Stanley M. Aronson, dean emeritus of the Brown Medical School, will moderate a forum on “A Culture of Corruption: The Future of Values in America” in Sayles Hall on The College Green, with Neil B. Donovan ’51 (president of Pacific Coast Brands, Inc.), Paul S. Nadler ’51 (professor of finance at Rutgers University Graduate School), Lucile F. Newman ’51 (professor emeritus of community health) and Mordecai K. Rosenfeld ’51 (securities lawyer and author). The panelists will reflect on the ethical, moral and religious trends of the past several decades and speculate on the role “good old fashioned values” may play in America’s future.


  • Lawrence Small ’63 on A 21st Century Smithsonian
    Lawrence Small ’63, secretary of the Smithsonian Institution, will present a forum titled “21st-Century Smithsonian” in Room 001 of the Salomon Center for Teaching on The College Green. Small will offer insight on how the 155-year-old Smithsonian – the foremost caretaker of the American heritage – will capture the soul and significance of the last years of the 20th century while maintaining the relevance of its older exhibits.


  • Jon Beckwith on DNA as Destiny: Debunking the Myth
    Pioneering geneticist Jon Beckwith will speak on “DNA as Destiny: Debunking the Myth” in a forum in C.V. Starr Auditorium in W. Duncan MacMillan Hall, 167 Thayer St. In 1969 Beckwith, a geneticist at Harvard University Medical School, became the first scientist to isolate a gene. In this forum, he will reflect on the historical and contemporary role of genetics in society and offer a perspective on the recently discovered human genome map.

10:15 a.m.

  • Scott Anderson ’86 on Hollow Men and Invisible People: A Multidisciplinary Approach to Building a Digital Human
    Special effects wizard Scott Anderson ’86, an Oscar winner for his talking barnyard animals in Babe, will discuss his greatest challenge to date – creating a digital human being for the movie Hollow Man – in the forum “Hollow Men and Invisible People: A Multidisciplinary Approach to Building a Digital Human” in Room 101 of the Salomon Center for Teaching on The College Green. Anderson, who was also the creator of the army of alien space ships in Starship Troopers, led a team of special effects specialists in a two-year effort to recreate the human body for Hollow Man; he’ll talk about the artistic, physiological, dramatic and technical issues and processes they dealt with in creating their Academy Award-nominated digital version of actor Kevin Bacon.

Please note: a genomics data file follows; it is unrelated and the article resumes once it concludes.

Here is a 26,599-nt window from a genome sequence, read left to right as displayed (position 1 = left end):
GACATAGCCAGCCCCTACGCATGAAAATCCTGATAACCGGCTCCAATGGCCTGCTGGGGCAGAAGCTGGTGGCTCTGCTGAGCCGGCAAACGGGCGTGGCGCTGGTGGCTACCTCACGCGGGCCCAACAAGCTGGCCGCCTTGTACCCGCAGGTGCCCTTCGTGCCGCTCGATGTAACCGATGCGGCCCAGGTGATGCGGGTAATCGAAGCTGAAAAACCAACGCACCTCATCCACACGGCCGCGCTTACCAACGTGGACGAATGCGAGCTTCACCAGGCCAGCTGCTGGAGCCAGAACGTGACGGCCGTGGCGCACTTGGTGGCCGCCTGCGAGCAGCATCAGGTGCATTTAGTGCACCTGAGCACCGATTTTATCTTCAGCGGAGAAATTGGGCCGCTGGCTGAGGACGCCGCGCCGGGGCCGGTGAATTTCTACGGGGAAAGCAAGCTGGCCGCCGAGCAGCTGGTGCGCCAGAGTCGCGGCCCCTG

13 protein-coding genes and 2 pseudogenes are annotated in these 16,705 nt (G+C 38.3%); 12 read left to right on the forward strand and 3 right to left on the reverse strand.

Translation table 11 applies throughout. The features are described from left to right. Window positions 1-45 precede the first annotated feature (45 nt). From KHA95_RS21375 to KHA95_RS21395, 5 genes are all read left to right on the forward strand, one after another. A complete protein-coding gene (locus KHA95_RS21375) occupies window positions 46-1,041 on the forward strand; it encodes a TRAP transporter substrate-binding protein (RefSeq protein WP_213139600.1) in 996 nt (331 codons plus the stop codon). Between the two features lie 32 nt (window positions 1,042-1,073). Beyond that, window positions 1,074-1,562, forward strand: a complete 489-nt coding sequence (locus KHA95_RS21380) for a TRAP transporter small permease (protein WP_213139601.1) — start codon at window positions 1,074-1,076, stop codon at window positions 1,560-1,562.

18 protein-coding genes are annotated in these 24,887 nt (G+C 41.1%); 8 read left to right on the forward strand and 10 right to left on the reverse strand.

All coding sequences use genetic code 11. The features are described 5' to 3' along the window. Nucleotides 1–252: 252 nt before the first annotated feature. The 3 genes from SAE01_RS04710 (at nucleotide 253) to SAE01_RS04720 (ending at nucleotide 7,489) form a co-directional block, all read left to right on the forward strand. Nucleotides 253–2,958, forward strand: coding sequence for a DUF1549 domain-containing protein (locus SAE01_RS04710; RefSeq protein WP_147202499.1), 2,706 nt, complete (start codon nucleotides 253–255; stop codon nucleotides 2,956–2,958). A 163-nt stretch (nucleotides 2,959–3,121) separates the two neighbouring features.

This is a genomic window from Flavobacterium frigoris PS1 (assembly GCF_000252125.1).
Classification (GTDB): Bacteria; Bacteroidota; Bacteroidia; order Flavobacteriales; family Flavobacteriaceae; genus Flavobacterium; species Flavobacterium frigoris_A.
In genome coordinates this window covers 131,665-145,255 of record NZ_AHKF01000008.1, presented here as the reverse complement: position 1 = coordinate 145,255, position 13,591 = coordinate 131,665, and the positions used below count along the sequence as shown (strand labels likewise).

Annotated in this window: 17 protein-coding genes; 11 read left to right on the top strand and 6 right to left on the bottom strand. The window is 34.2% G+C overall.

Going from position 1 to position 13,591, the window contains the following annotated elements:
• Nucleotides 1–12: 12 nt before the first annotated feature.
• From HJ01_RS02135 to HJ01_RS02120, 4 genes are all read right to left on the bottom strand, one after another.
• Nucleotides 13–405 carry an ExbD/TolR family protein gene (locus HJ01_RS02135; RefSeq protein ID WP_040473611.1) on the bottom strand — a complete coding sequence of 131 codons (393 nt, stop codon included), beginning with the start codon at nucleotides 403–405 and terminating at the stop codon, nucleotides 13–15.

• Biersteker, Cooper, Eustis and Gleason on An Encounter in Copenhagen
    [Note changes: This forum had been scheduled for 2:15 p.m. in the Salomon Center.]
    Thomas Biersteker, director of Brown’s Watson Institute for International Studies, Nobel Prize-winning Professor of Physics Leon Cooper, Trinity Repertory Theatre’s Artistic Director Oskar Eustis and Professor of History Abbott Gleason will present a forum on “An Encounter in Copenhagen” in Stuart Theatre. Panel members offered a new course at Brown this spring based on Michael Frayn’s Tony Award-winning play Copenhagen. Now they’ll bring their interdisciplinary perspective to this discussion of the September 1941 meeting between Germany’s top atomic scientist, Werner Heisenberg, and Copenhagen’s Niels Bohr – a meeting that reunited two Nobel Prize-winning physicists, once mentor and student, who found themselves on opposite sides of a terrible war.